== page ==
We don’t use the guides that we have purchased in their entirety. As unschoolers, we typically piece together whatever we like and discard the rest. But what I have found out about Little Acorn Learning is that most of the activities offered are quite fun. In our September guide, for example, we learned all about squirrels and nuts—including how to make our own homemade nut butter. We did songs, fingerplays, field trips, drawings, and other adventures. These are not only the kinds of things that I want my child to learn, but also the kinds of things that she wants to learn in the first place—making it a win for all of us around.
“Fracking” is the process of injecting pressurized wastewater into bedrock and literally cracking the rocks, and then extracting the natural shale gas trapped within. Fracking has been highly politicized, and has become a regional environmental fight in the several areas in which it is being used, including Ohio. Although fracking was not supposed to cause seismic events, residents in Youngstown experienced nine quakes around a fracking injection site. In this case it was not from the fracking itself, but from the breaking up of subterranean sandstone to store the wastewater from the fracking. However, this wastewater leaked into a pre-existing fault-line, acting as a lubricant that helped the rock faces of the fault to slip, creating an earthquake.
According to the head of the U.S. oil industry, if our country were to loosen the reins on our policies, our country could become completely self-sufficient (with regards to oil consumption) within the next 15 years.
The head of the American Petroleum Institute, Jack Gerad, contacted congress to do away with any un-necessary energy policies. What is his reason for doing this? Some of these policies he is trying to eradicate would allow for more jobs and help to improve the economy. Some policies currently in place inhibit our nation’s energy supply and are a detriment to national security.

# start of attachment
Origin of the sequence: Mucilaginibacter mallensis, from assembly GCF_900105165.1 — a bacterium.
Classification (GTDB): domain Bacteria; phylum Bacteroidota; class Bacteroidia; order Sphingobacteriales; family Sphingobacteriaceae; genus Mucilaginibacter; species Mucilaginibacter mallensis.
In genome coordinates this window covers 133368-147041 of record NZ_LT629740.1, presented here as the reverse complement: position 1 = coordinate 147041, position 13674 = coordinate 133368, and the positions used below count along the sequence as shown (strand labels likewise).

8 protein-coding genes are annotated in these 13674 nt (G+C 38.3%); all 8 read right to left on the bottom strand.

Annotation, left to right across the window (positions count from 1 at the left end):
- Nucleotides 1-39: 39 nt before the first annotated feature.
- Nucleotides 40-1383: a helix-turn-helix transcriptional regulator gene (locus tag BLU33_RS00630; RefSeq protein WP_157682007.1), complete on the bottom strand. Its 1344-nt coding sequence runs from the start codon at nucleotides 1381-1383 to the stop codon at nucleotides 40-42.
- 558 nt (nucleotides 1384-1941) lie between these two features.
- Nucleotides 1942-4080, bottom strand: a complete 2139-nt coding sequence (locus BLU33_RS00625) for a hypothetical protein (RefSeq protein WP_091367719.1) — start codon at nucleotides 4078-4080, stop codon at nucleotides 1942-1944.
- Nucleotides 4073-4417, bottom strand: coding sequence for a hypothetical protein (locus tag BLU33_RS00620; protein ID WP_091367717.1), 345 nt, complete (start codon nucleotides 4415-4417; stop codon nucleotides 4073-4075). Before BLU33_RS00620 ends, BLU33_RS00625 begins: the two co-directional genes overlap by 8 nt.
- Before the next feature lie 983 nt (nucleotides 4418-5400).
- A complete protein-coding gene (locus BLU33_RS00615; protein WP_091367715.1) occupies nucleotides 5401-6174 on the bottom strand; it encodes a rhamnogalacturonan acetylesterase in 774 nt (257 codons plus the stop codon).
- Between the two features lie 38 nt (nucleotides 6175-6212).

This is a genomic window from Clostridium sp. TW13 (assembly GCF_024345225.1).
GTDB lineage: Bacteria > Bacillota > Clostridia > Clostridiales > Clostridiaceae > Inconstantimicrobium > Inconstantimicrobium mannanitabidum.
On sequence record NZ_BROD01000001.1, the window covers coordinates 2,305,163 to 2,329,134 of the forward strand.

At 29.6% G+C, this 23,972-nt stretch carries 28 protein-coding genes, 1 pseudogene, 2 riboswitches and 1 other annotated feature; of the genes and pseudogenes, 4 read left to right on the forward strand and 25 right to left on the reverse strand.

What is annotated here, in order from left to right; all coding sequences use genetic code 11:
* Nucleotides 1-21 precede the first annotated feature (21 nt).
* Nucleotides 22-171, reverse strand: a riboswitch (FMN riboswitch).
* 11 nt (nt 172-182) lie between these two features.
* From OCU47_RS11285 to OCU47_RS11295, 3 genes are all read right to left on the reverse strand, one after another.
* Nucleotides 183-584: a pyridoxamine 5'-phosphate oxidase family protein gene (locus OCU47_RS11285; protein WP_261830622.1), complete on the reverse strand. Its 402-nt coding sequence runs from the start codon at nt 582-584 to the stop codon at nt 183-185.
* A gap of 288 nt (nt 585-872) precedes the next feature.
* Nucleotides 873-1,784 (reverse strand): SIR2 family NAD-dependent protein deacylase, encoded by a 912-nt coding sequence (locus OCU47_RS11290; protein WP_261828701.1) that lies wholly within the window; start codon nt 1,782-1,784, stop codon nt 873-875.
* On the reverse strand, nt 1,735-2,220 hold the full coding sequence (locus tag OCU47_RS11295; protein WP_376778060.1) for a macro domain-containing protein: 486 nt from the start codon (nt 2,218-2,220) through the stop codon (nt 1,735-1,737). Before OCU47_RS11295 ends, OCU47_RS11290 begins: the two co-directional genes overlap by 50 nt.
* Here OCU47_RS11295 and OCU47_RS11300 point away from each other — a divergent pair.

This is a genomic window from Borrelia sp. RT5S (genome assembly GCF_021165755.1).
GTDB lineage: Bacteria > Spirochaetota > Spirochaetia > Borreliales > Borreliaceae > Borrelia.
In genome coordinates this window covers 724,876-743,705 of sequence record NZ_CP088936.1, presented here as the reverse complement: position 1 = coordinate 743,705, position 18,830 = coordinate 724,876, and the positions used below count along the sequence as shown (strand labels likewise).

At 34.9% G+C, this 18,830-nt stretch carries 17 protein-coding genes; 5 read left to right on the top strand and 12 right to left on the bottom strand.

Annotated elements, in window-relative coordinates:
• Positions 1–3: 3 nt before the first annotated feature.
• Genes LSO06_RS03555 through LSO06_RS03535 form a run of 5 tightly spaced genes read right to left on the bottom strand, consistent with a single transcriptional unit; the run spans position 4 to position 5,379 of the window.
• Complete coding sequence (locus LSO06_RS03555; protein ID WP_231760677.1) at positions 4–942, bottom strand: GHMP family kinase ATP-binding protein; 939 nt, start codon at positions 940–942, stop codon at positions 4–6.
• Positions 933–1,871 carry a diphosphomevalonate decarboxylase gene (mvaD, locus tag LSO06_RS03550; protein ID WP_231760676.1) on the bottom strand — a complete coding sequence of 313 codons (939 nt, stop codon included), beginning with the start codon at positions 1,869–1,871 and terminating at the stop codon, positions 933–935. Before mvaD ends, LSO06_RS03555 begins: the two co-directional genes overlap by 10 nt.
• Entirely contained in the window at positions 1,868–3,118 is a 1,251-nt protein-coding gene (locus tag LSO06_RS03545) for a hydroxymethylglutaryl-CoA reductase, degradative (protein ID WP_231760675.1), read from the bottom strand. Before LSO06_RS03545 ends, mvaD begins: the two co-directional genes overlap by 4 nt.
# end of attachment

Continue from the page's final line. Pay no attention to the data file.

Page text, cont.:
But before we make any decisions about Global Warming, let look at the facts. Facts that have been researched by scientists, not some self-proclaimed expert.
is taking a hard look at a syndrome that is estimated to effect one out of 10 American women stating, “if massage therapists knew how to recognize a potential case, what to suggest to affected clients and which modality to include in a session, the massage profession could make a big impact on this common condition.”
Women have always been an essential part of life in whatever decade they live in. They raise children, some fought for equal rights. Many women hold top positions in both business and politics. Still some women used their minds to create the things that we use today, the very things that changed the way we live from the life we could’ve lived.
I must confess that I do not throw away old socks. I pretty much don’t throw away anything, to tell you the truth. The apple and cheese platter I had for lunch? It’s sitting in my office, cleaned and ready to be used to hold paint. And every sock that has a hole in it goes into an orange box where it will ultimately be turned into a puppet, sooner or later.
But what if your hoarded—I mean reused!—refuge could be used for something more meaningful and important, such as studying a rare form of animal? Researchers at the UC Davis Sierra Nevada Adaptive Management Program are using old socks to help attract and study the rare Pacific fisher weasel.